When speaking of Jerusalem, the pope did not want to express a personal view, but said that the Vatican’s view is that Jerusalem should be “the city of peace and faith,” the capital of all three religions. He spoke of his good memories of his trip to Israel, Jordan, and the Palestinian Authority in May, and said that he “saw things he didn’t know existed.” He said, additionally, that it is important for Christians to visit Israel since “everything began there,” and that “anti-Semitism is a sin, and you cannot be a true Christian without recognizing your Jewish roots.” Regarding the possible opening of the Vatican archives, Pope Francis said that a treaty between the Vatican and Italy from 1929 prevents the opening of the archives, but that personally he sees no reason they shouldn’t be opened as soon as the “legal and bureaucratic” issues are taken care of.


The article ends by quoting Francis on how he wants to be remembered: “I would be happy if they said, ‘He was a good man. He did the best he could. He wasn’t so terrible.’”


Status of Holy Places

Sha’a Tova, November 20, 2014


This article tells the story of F. Haller, daughter of a former chief rabbi of Safed, who visited David’s Tomb on Mount Zion some 30 years ago, and was told at the time by a guard that one of the halls beneath the tomb contains the tombs of other kings of Judah as well. The article states that this story is important due to “the continued Christian efforts to gain control of the entire mountain.”



The Jerusalem Post, November 25, 2014


Texas GOP Senator Ted Cruz, speaking at the annual Zionist Organization of America Justice Louis D. Brandeis award dinner, promised to introduce “tougher sanctions on Iran” should the current deal, which he predicted would be a failure, fall through. He further said that if Israel decided to act against Iran that it would be “the greatest service to US national security that any country could provide.”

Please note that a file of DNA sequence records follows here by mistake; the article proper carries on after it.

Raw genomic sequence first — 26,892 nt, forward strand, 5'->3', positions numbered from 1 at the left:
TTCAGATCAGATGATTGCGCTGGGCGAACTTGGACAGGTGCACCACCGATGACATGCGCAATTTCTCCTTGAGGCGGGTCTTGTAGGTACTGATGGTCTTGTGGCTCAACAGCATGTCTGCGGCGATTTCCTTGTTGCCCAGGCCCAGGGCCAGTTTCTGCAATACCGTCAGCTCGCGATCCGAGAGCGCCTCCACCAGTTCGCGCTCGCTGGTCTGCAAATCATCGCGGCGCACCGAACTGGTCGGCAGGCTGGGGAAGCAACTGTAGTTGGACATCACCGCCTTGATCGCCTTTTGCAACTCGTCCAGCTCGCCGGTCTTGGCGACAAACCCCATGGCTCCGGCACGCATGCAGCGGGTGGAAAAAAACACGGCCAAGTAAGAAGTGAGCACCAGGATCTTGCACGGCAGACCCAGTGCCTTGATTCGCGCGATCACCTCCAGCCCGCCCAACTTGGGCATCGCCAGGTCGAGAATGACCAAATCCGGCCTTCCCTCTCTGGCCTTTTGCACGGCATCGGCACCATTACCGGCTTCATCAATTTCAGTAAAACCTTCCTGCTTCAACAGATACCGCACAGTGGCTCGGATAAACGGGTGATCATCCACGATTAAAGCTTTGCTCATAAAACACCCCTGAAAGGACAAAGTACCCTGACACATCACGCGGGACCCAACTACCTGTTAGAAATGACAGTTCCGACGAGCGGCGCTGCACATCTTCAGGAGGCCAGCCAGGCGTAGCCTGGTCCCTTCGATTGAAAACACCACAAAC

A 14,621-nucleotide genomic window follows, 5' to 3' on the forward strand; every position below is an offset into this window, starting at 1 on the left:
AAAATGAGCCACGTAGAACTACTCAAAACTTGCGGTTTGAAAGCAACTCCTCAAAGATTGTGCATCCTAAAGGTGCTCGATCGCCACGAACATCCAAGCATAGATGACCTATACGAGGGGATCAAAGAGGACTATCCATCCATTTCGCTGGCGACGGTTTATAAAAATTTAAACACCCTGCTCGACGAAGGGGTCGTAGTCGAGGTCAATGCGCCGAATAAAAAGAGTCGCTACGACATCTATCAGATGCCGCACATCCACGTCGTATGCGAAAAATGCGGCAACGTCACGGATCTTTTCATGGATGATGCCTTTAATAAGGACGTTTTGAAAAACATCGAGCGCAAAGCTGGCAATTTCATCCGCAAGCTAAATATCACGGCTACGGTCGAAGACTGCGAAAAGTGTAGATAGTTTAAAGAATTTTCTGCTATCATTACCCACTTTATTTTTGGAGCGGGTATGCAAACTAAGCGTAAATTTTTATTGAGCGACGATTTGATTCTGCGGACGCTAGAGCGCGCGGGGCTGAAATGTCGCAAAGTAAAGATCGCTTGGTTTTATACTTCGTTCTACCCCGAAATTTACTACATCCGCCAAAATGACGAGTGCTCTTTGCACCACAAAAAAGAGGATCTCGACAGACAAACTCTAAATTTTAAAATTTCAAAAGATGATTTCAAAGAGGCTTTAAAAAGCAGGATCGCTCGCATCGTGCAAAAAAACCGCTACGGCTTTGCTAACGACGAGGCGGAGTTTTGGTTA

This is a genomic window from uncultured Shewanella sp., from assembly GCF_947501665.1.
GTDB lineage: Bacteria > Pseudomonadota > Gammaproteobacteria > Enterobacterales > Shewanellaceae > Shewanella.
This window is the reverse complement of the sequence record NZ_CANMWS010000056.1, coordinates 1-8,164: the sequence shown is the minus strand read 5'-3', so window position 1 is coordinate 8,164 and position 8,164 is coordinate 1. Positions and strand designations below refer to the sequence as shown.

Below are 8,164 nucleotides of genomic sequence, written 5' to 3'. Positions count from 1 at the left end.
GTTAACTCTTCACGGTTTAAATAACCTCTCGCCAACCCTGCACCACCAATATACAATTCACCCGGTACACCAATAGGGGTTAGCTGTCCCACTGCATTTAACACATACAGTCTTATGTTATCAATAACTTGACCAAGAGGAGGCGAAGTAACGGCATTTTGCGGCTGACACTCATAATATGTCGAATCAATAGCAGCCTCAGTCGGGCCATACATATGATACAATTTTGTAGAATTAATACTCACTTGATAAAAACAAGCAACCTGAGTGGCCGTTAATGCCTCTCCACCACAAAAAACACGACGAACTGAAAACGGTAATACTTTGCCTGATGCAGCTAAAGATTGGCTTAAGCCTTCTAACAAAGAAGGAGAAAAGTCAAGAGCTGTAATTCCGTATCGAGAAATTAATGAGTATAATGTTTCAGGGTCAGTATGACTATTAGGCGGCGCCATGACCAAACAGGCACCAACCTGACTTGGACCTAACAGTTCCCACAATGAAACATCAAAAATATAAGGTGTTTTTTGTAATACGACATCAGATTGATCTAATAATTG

Senator Cruz was invited to the dinner to accept the Dr. Bob Shillman award, given to legislators with a consistent pro-Israel record. Cruz accepted the award from Prof. Alan Dershowitz.


Book Reviews

Makor Rishon, November 28, 2014


Shmuel Faust reviews Amos Oz’ new book, The Gospel According to Judas, recently published by Keter.


While stating that the book can have many interpretations, Faust nevertheless says that it is “a paean to treachery,” as every character is a traitor or suffers from someone else’s treachery. Oz states obliquely that the suppression of the Judas Gospel—causing Judas Iscariot to be portrayed as a traitor rather than as Jesus’ most faithful disciple—was “a historic mistake,” just as, in his opinion, the Zionist mistake ended in the prevention of universal peace.


Faust speaks very warmly of Oz’ artistic ability, comparing the book to a piece of classical chamber music where even the stray cats have a symbolic meaning.



Haaretz, November 25, 2014


The moat and the “Kishleh”—the Ottoman jail—in the David’s Citadel fortress have been excavated and are now open to the public. Among the discoveries are an ancient rock quarry, a Second Temple era mikveh (Jewish ritual bath), a water channel carved in rock, secret passageways, a large staircase, and Hasmonean and Herodian era water pools. The “Kishleh” is of particular note as fighters in the Jewish underground organizations were imprisoned there and carved their marks in the walls.